The same is true of positive feelings. We all know people who bring us down; we also know people who tend to cheer everyone up. They’re like mobile space heaters walking around radiating good feelings. My son is like that. They’re good people to have around. They help up us notice that our feelings are part of the world, not integral parts of ourselves. We can let them go.

We also cause pain for ourselves and others by thinking our relationships are ours to keep. We know that people change; we change, and relationships that once worked smoothly start to grind and hurt. It’s not usually anyone’s fault, but the relationship has to adjust, end, or cause a lot of unnecessary suffering.

There used to be a bumper sticker, “If you love something, set it free. If it doesn’t return to you, it was never yours.” Actually, no one else is ever ours. They’re here to share our lives for a time. Whether that time is one hour or fifty years, we should make the most of it and return them in good shape.

What’s lovely about not clinging to things is this: when you let go of what you have, you allow new things in. That’s what Rolf Dobelli was saying about the Endowment Effect. We cling to what we have, though there may be much better things waiting for us when we make room for them.

Don’t cling, because new stuff is always coming. Even if I live by myself on a remote hillside, a jail or a monastery, I still receive daily, hourly gifts from the Universe. Without those gifts of warmth, food, and love,  I wouldn’t be here. It helps to remember they are not mine. The same is true of my body; it will go back to the Earth one day. I should make the best of it while I can. Enjoy it; love it; take care of it, but don’t cling to it.

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6 Responses to Not Really Yours

  1. Randy Peyser says:

    An insightful story. Enjoyed it! It helps me in the process of letting go of a heartbreak.

  2. Jim P says:

    Spellbound by belongings is only temporary. Things come and they go. Why mourn one thing’s loss when another is bound to come eventually. David, your writings inspire me to think more deeply and more long-term. Thank you and I look forward to the day we talk in person again.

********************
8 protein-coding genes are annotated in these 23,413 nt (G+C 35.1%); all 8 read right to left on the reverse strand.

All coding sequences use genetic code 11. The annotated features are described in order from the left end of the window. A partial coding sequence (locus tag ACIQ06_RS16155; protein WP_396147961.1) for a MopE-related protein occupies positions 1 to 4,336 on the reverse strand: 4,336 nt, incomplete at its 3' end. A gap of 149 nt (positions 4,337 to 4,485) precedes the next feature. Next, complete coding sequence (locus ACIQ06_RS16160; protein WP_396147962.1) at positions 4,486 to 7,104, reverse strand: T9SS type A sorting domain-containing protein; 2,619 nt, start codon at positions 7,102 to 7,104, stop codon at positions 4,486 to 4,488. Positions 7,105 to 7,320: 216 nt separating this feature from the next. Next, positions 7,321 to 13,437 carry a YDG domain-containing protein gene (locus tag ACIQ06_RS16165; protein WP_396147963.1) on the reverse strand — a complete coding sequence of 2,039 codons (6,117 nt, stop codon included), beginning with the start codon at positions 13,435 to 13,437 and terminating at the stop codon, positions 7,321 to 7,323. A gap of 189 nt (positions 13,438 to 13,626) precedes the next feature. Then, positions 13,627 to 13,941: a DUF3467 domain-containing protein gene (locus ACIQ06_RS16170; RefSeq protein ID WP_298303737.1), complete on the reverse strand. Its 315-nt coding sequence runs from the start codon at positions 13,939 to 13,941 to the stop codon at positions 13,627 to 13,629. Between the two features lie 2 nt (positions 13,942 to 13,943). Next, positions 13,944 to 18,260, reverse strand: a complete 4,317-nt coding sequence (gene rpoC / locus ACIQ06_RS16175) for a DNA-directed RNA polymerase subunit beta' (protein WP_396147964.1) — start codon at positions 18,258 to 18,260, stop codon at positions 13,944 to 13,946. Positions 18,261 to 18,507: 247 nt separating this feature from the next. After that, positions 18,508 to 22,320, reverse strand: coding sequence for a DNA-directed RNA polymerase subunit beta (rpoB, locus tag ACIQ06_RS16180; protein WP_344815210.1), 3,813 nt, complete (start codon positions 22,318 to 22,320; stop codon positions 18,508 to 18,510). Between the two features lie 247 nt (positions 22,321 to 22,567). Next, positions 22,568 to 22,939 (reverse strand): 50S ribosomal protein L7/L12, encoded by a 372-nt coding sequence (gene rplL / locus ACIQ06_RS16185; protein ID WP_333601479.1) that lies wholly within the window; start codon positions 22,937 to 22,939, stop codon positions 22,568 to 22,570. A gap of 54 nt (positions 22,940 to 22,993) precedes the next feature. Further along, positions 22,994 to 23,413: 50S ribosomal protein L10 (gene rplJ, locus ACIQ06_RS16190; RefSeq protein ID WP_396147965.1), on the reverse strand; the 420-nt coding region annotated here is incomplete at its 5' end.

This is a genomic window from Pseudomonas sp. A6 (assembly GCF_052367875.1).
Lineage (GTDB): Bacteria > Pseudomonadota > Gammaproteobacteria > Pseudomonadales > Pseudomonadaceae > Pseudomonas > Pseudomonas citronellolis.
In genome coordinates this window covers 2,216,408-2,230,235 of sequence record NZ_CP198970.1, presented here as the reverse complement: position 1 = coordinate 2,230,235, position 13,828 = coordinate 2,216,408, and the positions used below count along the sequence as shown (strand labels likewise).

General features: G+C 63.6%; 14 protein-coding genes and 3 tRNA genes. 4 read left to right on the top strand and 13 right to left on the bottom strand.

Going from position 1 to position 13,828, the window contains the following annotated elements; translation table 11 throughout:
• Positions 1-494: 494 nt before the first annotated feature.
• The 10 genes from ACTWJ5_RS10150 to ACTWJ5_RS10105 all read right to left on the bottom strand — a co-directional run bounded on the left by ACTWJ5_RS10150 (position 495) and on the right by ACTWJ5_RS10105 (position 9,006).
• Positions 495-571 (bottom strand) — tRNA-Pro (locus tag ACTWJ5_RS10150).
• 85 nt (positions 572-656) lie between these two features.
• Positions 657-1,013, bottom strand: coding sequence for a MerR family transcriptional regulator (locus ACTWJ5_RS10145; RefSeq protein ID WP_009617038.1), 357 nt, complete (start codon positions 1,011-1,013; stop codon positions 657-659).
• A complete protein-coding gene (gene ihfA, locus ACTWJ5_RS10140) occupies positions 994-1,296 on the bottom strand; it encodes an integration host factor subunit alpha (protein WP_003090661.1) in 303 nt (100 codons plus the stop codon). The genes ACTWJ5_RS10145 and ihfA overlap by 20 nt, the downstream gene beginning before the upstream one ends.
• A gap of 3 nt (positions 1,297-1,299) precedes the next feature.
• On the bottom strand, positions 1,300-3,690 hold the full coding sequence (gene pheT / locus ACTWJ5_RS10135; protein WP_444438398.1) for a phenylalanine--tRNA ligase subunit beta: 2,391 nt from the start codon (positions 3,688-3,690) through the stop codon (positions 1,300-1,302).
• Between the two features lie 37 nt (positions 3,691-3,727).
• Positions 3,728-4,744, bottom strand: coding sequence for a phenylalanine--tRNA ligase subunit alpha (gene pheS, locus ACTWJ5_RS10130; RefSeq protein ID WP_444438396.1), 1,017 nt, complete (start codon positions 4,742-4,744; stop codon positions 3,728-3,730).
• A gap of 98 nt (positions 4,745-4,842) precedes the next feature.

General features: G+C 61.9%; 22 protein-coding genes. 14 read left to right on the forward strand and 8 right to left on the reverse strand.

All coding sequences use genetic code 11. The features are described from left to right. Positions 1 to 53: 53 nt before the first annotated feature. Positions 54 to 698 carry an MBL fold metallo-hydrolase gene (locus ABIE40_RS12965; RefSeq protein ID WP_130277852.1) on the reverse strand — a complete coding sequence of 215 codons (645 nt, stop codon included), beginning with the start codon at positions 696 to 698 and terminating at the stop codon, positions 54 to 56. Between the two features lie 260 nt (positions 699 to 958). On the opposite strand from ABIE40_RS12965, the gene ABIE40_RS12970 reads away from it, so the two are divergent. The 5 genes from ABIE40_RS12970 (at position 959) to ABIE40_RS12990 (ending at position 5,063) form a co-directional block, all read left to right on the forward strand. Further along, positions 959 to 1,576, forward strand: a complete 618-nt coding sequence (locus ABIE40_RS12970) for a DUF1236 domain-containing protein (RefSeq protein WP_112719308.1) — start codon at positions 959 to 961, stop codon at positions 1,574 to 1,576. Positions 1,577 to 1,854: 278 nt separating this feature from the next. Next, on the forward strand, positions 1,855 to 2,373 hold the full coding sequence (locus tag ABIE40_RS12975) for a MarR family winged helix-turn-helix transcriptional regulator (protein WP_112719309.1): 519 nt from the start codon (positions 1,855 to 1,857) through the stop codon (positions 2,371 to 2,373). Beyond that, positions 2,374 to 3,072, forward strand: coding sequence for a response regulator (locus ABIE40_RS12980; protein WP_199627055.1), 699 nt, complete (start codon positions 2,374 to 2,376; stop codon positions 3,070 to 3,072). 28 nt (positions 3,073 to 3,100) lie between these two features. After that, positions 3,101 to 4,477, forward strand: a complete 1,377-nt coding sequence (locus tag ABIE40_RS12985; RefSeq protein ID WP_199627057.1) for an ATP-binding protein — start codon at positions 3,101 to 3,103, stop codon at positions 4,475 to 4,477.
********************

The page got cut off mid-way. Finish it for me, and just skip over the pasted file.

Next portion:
3. Tammy says:

    IT’s a good thing to reflect on. Since the recent fires in California, some people have lost everything. I thought about how devastating this would be and how much I covet my possessions–what would I save if I could? photos? art? my sheet music? clothing? it all seemed vital. Hmmmm.

  4. Nurse Tim of The Yukon says:

    Think of this: what do worldly possessions serve as? They give us a sense of attachment to this world, and moreover, to the future in this world. But this is false security, for this stuff and the cares of the world are ephemeral and fleeting.

    Ultimately, all we do have is today, and for that matter, all we really have is the here and now; the past is gone and the future is uncertain…

    What are you going to do with this moment you have been given?

  5. Pingback: Living in Crisis Time | The Inn by the Healing Path

  6. Mathias says:

    I REALLY like this piece. I’d guess you’d say you could still edit it some more, tighten it up a bit or something. But it feels good, natural, like a quick talk under some sort of roof while we wait for the rain to ease up. Mahalo nui!